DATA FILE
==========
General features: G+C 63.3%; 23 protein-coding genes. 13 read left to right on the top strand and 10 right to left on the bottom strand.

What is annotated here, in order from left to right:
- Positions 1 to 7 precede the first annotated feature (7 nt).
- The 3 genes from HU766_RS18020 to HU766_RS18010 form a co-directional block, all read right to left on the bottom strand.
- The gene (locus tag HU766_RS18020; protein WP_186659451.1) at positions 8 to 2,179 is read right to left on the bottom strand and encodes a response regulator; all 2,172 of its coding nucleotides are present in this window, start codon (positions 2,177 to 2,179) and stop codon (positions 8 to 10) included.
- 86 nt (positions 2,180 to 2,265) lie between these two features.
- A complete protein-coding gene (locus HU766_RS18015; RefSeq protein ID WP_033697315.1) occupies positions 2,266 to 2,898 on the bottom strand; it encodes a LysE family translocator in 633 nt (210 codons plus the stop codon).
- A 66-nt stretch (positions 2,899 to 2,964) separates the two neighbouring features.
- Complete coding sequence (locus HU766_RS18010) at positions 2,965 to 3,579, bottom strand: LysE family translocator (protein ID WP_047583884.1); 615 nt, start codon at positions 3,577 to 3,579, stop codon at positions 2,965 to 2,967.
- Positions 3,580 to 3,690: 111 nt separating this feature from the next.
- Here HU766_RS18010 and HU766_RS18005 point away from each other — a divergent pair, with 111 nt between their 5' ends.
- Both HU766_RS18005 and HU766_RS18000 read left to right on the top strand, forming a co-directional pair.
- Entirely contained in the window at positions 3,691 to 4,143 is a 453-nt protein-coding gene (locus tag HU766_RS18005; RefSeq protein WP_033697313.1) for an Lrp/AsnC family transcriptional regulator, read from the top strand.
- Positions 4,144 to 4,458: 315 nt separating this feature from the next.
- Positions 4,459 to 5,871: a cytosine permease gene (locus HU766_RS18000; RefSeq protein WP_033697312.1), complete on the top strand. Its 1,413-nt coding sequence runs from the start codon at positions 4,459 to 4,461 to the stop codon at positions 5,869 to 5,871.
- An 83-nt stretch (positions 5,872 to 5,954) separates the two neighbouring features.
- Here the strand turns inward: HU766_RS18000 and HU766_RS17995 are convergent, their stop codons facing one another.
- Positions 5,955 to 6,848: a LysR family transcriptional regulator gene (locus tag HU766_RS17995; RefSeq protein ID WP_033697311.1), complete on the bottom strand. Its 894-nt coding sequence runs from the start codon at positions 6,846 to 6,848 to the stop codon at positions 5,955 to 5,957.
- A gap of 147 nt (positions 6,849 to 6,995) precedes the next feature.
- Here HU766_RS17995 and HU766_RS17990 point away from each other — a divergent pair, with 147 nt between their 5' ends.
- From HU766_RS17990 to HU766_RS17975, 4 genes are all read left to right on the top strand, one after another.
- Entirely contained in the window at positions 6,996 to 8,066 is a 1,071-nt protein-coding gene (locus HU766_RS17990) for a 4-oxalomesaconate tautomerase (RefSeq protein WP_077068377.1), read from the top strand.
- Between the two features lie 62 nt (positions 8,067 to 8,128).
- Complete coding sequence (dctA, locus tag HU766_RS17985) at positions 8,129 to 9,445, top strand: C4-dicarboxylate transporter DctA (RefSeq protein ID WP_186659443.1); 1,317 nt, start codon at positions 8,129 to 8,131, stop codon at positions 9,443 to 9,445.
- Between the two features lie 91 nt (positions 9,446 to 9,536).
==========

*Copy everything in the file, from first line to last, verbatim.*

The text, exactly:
General features: G+C 63.3%; 23 protein-coding genes. 13 read left to right on the top strand and 10 right to left on the bottom strand.

What is annotated here, in order from left to right:
- Positions 1 to 7 precede the first annotated feature (7 nt).
- The 3 genes from HU766_RS18020 to HU766_RS18010 form a co-directional block, all read right to left on the bottom strand.
- The gene (locus tag HU766_RS18020; protein WP_186659451.1) at positions 8 to 2,179 is read right to left on the bottom strand and encodes a response regulator; all 2,172 of its coding nucleotides are present in this window, start codon (positions 2,177 to 2,179) and stop codon (positions 8 to 10) included.
- 86 nt (positions 2,180 to 2,265) lie between these two features.
- A complete protein-coding gene (locus HU766_RS18015; RefSeq protein ID WP_033697315.1) occupies positions 2,266 to 2,898 on the bottom strand; it encodes a LysE family translocator in 633 nt (210 codons plus the stop codon).
- A 66-nt stretch (positions 2,899 to 2,964) separates the two neighbouring features.
- Complete coding sequence (locus HU766_RS18010) at positions 2,965 to 3,579, bottom strand: LysE family translocator (protein ID WP_047583884.1); 615 nt, start codon at positions 3,577 to 3,579, stop codon at positions 2,965 to 2,967.
- Positions 3,580 to 3,690: 111 nt separating this feature from the next.
- Here HU766_RS18010 and HU766_RS18005 point away from each other — a divergent pair, with 111 nt between their 5' ends.
- Both HU766_RS18005 and HU766_RS18000 read left to right on the top strand, forming a co-directional pair.
- Entirely contained in the window at positions 3,691 to 4,143 is a 453-nt protein-coding gene (locus tag HU766_RS18005; RefSeq protein WP_033697313.1) for an Lrp/AsnC family transcriptional regulator, read from the top strand.
- Positions 4,144 to 4,458: 315 nt separating this feature from the next.
- Positions 4,459 to 5,871: a cytosine permease gene (locus HU766_RS18000; RefSeq protein WP_033697312.1), complete on the top strand. Its 1,413-nt coding sequence runs from the start codon at positions 4,459 to 4,461 to the stop codon at positions 5,869 to 5,871.
- An 83-nt stretch (positions 5,872 to 5,954) separates the two neighbouring features.
- Here the strand turns inward: HU766_RS18000 and HU766_RS17995 are convergent, their stop codons facing one another.
- Positions 5,955 to 6,848: a LysR family transcriptional regulator gene (locus tag HU766_RS17995; RefSeq protein ID WP_033697311.1), complete on the bottom strand. Its 894-nt coding sequence runs from the start codon at positions 6,846 to 6,848 to the stop codon at positions 5,955 to 5,957.
- A gap of 147 nt (positions 6,849 to 6,995) precedes the next feature.
- Here HU766_RS17995 and HU766_RS17990 point away from each other — a divergent pair, with 147 nt between their 5' ends.
- From HU766_RS17990 to HU766_RS17975, 4 genes are all read left to right on the top strand, one after another.
- Entirely contained in the window at positions 6,996 to 8,066 is a 1,071-nt protein-coding gene (locus HU766_RS17990) for a 4-oxalomesaconate tautomerase (RefSeq protein WP_077068377.1), read from the top strand.
- Between the two features lie 62 nt (positions 8,067 to 8,128).
- Complete coding sequence (dctA, locus tag HU766_RS17985) at positions 8,129 to 9,445, top strand: C4-dicarboxylate transporter DctA (RefSeq protein ID WP_186659443.1); 1,317 nt, start codon at positions 8,129 to 8,131, stop codon at positions 9,443 to 9,445.
- Between the two features lie 91 nt (positions 9,446 to 9,536).